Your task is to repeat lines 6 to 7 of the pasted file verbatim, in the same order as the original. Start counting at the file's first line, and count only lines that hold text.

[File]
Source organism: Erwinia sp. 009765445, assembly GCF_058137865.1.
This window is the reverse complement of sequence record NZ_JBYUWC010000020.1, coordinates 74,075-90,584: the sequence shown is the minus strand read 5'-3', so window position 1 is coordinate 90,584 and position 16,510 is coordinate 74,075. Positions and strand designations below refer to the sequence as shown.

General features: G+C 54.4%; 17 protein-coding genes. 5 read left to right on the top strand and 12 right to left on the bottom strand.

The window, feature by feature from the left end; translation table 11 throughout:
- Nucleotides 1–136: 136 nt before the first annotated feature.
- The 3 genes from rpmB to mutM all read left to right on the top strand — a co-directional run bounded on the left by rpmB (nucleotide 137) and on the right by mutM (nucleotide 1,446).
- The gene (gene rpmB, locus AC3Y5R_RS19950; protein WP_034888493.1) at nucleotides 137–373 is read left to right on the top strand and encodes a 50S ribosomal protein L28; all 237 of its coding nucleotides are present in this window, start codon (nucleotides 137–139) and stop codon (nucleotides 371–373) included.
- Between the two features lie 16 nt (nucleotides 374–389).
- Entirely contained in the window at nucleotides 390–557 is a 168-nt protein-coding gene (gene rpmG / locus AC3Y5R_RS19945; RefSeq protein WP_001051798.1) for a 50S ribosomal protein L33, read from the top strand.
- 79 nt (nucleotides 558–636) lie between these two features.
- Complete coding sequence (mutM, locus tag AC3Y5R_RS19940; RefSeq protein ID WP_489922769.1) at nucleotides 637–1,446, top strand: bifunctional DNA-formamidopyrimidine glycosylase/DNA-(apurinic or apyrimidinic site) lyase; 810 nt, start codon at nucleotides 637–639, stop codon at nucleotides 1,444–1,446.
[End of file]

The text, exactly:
- The 3 genes from rpmB to mutM all read left to right on the top strand — a co-directional run bounded on the left by rpmB (nucleotide 137) and on the right by mutM (nucleotide 1,446).
- The gene (gene rpmB, locus AC3Y5R_RS19950; protein WP_034888493.1) at nucleotides 137–373 is read left to right on the top strand and encodes a 50S ribosomal protein L28; all 237 of its coding nucleotides are present in this window, start codon (nucleotides 137–139) and stop codon (nucleotides 371–373) included.